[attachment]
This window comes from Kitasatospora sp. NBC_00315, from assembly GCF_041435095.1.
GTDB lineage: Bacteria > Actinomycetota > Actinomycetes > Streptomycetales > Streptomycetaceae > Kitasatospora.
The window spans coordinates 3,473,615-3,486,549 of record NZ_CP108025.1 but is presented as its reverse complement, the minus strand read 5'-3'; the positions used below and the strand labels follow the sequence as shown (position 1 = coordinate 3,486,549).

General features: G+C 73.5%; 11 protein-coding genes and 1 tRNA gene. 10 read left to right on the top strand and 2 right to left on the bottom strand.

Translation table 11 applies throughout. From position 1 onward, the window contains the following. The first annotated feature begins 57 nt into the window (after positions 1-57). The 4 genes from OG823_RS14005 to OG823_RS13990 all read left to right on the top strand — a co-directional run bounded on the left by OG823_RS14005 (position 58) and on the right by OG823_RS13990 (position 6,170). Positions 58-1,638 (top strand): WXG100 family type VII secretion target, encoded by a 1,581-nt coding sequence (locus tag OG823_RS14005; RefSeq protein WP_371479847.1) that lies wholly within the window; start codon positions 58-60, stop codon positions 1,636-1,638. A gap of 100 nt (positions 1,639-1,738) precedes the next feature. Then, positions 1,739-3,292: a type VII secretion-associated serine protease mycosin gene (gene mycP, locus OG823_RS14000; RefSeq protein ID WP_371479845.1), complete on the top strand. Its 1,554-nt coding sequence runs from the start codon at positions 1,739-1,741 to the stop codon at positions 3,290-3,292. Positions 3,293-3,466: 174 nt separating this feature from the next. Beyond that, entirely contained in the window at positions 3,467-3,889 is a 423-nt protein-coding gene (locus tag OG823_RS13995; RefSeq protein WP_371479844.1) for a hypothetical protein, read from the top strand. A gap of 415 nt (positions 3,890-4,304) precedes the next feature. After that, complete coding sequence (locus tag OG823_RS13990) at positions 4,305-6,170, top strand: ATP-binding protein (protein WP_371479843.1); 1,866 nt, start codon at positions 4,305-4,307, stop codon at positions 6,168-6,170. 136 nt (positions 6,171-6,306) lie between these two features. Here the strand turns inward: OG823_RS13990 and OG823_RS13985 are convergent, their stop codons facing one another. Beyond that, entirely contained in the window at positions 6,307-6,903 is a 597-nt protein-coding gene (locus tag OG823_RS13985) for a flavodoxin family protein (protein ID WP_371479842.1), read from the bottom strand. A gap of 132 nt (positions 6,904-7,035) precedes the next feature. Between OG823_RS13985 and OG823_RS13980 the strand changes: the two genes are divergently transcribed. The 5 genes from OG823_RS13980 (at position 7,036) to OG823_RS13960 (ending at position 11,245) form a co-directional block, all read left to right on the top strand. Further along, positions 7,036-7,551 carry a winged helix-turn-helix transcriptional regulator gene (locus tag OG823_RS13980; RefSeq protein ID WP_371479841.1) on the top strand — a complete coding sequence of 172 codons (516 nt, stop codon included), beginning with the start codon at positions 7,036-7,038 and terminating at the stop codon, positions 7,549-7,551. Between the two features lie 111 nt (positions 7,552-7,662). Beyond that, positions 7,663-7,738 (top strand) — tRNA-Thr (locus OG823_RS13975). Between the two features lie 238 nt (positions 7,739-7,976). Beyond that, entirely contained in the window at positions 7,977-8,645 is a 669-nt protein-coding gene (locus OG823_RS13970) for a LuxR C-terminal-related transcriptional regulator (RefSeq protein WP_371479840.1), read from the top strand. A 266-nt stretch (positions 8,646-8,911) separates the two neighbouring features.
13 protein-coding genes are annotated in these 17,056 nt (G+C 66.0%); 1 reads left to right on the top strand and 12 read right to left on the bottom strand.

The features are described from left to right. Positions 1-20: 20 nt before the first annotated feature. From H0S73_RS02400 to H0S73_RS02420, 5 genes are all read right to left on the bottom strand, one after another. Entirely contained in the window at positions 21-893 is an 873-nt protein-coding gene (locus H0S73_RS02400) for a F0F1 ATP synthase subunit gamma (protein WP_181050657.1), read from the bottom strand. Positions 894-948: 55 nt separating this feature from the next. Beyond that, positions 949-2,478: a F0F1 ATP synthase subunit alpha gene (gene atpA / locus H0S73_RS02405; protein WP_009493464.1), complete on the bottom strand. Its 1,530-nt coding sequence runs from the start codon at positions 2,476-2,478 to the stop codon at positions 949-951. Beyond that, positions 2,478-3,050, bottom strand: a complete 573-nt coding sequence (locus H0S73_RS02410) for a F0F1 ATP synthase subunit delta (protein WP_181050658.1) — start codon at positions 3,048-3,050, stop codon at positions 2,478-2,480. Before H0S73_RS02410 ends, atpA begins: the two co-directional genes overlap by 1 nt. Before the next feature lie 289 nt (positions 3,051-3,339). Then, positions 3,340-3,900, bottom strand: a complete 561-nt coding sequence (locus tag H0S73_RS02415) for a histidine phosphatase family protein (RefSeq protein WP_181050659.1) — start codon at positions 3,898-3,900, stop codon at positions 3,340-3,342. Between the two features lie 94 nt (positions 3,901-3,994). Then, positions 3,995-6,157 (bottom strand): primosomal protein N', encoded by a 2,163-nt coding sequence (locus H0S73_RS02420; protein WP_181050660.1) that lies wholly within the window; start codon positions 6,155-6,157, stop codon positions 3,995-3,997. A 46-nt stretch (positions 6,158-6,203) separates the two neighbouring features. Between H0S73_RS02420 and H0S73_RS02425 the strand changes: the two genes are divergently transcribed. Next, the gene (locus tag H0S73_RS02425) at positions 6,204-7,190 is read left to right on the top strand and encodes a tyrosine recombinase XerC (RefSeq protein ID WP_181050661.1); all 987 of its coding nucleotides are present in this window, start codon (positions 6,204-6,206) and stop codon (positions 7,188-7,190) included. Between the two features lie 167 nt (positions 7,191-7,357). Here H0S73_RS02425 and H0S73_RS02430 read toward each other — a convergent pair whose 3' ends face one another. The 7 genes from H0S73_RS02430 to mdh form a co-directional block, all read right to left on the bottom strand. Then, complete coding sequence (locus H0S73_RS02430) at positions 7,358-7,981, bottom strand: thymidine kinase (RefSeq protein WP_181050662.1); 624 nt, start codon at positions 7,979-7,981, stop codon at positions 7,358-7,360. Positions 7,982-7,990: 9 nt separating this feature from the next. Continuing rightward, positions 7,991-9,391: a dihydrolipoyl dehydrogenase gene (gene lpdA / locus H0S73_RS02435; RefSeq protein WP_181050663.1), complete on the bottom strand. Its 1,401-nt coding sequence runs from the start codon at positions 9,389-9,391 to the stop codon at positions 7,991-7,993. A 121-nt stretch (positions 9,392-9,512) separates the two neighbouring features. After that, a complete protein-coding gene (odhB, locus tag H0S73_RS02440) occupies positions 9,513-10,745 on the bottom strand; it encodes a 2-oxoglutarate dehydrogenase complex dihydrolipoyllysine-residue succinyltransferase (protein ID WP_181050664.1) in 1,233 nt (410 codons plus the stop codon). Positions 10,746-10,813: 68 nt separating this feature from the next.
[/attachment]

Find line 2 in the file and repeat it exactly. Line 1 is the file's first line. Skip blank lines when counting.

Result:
GTDB lineage: Bacteria > Actinomycetota > Actinomycetes > Streptomycetales > Streptomycetaceae > Kitasatospora.